Recounting the atrocities that took place in the Congo Free State during the reign of King Leopold II is a daunting process. It was a state where sadism was the norm and severed human hands became a grizzly form of currency. Still, a proper accounting of these horrors is essential to getting to truth of Leopold's regime. How bad did things get in the Congo Free State? What did it take to end the crimes against humanity? Tune in and find out how the first African-American historian, Bob Marley, and the greatest act of pimpery in history all play a role in the story.
The creation of the Congo Free State was one part cheap hustle and one part military occupation. King Leopold II managed to convince Europe he was a noble humanitarian while he was secretly building one of the most exploitative colonial states in Africa. With the help of the explorer Henry Morton Stanley and a well placed endorsement from the President of the United States the Congo Free State came into being. Sadly for the natives of the Congo river basin, this new regime would prove to be uniquely sadistic. Tune in and find out how red toilet paper, fake names, and the Goodyear tire guy all play a role in the story.
There are few colonial enterprises as infamous as the Belgian King Leopold II’s Congo Free State. While most people have a vague understanding of the atrocities that took place there, many don’t know the strange story of international fraud that led to the founding of the state. King Leopold successfully convinced the world that he was a great humanitarian and anti-slavery advocate, while he was secretly operating one of the planet's most brutal slave states. In this episode we look at colonialism in the late 19th century and try and set the scene for one of the era’s most audacious cover-ups. Tune in and find out how murderous cyclops explorers, infamous poetry, and a guy who hates music in general all play a role in the story.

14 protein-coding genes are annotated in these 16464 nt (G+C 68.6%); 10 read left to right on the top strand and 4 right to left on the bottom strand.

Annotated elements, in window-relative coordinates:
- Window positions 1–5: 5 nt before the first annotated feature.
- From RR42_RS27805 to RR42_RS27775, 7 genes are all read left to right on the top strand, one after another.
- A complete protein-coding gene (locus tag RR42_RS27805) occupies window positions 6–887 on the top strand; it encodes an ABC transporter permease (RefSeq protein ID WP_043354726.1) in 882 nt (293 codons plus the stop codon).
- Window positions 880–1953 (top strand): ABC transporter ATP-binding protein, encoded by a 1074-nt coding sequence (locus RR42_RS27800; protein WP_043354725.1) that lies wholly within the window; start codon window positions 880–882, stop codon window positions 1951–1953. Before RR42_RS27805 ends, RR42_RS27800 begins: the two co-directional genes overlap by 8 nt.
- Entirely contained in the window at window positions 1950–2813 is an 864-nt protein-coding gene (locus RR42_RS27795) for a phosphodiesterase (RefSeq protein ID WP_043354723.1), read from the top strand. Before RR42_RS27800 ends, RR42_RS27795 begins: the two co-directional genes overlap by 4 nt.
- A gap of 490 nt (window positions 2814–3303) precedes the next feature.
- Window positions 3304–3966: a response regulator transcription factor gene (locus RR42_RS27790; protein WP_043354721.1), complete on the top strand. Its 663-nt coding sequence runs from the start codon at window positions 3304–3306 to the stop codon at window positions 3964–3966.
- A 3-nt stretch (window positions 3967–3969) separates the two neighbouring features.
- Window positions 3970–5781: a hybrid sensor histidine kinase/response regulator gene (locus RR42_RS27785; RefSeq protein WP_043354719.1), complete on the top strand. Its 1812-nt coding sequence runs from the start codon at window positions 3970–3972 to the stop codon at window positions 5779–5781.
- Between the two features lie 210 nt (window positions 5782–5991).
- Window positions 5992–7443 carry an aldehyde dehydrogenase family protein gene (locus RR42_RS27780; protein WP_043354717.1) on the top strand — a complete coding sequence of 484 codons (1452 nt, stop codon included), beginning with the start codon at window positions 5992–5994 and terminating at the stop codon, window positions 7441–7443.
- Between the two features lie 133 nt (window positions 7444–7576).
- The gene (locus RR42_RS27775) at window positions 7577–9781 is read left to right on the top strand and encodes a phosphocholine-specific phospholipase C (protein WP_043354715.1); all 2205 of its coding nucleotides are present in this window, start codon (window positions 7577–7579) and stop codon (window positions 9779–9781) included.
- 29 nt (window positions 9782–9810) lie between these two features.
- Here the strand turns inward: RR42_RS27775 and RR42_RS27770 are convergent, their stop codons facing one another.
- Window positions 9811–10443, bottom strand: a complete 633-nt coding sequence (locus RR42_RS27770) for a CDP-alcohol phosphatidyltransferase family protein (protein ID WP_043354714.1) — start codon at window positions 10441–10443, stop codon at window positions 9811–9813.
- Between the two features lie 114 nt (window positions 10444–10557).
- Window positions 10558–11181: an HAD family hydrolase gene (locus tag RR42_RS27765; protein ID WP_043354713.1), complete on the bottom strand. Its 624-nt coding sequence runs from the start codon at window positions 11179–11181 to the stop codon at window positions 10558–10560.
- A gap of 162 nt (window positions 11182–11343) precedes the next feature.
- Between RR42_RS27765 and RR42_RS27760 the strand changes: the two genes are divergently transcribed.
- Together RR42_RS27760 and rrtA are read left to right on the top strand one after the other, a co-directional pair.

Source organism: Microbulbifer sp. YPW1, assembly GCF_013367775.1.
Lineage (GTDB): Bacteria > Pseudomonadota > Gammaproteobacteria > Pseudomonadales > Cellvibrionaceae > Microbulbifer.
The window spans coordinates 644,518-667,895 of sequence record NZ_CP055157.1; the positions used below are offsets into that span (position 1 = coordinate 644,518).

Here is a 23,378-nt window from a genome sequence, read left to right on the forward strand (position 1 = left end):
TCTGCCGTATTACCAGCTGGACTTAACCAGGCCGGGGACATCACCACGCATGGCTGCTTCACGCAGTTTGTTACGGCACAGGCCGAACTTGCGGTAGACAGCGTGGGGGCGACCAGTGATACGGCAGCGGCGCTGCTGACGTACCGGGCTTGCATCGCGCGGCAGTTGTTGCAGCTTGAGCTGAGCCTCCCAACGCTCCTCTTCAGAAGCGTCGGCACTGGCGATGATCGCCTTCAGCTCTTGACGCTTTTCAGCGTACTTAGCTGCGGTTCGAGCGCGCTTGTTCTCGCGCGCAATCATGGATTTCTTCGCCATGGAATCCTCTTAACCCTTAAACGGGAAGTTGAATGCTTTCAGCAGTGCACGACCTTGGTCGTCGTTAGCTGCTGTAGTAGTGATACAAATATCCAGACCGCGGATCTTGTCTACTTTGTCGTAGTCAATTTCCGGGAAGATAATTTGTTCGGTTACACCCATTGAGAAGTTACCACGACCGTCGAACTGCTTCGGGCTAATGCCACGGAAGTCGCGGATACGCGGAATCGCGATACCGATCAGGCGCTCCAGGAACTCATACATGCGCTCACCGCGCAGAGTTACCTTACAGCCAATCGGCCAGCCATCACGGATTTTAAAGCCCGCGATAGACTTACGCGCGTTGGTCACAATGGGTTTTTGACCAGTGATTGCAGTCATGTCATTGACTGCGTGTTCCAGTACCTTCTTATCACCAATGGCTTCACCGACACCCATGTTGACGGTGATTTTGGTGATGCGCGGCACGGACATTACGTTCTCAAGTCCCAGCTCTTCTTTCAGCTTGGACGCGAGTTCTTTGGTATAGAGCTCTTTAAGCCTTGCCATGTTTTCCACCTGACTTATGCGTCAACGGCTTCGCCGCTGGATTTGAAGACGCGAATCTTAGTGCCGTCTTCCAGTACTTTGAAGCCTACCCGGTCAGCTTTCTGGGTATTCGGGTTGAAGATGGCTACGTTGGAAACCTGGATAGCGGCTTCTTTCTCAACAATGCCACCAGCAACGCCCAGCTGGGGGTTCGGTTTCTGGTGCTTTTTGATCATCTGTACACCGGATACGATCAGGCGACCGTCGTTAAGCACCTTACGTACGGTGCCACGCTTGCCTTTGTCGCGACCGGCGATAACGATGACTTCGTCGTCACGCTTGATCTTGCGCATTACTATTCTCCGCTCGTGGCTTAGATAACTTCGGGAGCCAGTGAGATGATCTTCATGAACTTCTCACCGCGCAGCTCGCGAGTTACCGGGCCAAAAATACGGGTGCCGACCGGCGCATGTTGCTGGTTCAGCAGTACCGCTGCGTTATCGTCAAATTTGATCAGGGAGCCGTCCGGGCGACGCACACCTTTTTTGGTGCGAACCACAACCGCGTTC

Graham Hancock's hypothesis that an advanced global civilization was lost from history after a cataclysm at the end of the last ice age, sounds like it should be fun. It isn't. Wading through all of Hancock's claims can be exhausting. Nevertheless, Our Fake History has taken on the task. Does Hancock present any compelling evidence in his book? Tune in and find out how Vulture-men, decoder rings, and a real life archaeologist all play a role in the story.
They are few researchers as controversial as Graham Hancock. He first found fame in 1995 when he published his international bestseller Fingerprints of the Gods. In that book he first proposed his hypothesis about a super-ancient global civilization wiped out by a catastrophic event. In 2015 Hancock updated his theory in a new book entitled Magicians of the Gods. The remarkable findings at the archaeological site of Gobekli Tepe, along with a new geologic theory, have been incorporated into his hypothesis. Is it any more compelling? Tune in and find out how Gandhi, hunter-gatherers, and weird carvings all play a role in the story.
The fairy tales collected by the Brothers Grimm can often surprise modern readers with their violence and cruelty. There is something particularly haunting about the story of the Pied Piper of Hamelin, the spurned rat-catcher who used his magical flute to kidnap over one hundred children. The most disturbing part of the story is that it might be true. While there was probably no magical flute, there may have been a real historical event that inspired the fairy tale. Tune-in and find out how ska bands, jester skeletons, and Stephen King all play a role in the story.
When I spoke to Jon Waterlow he reminded me that George Orwell once said that every joke is a tiny revolution. Well, it turns out jokes can be even more than that. In his fantastic new book, It's Only a Joke Comrade: Humour, Trust and Everyday Life Under Stalin, Waterlow explores the fascinating world of jokes in the Soviet Union during the 1930's. This week Jon joins me to discuss Stalin jokes, how we perceive reality, and the power and limits of political humour. Tune in and find out how Reagan's sense of humour, pencil techniques, and mind viruses all play a roll in the story.
There are few moments in Joseph Stalin's life that are not the subject of historical controversy. These controversies inevitably become more heated when we start discussing the deaths that occurred during Stalin's reign. Perhaps the most destructive myths about Stalin are those that deny his involvement in the mass famines and political purges of the 1930's. How do you stay objective when the facts are so upsetting? Tune-in and find out how dead hockey teams, secret poisonings, and anti-communists sunspots play a role in the story.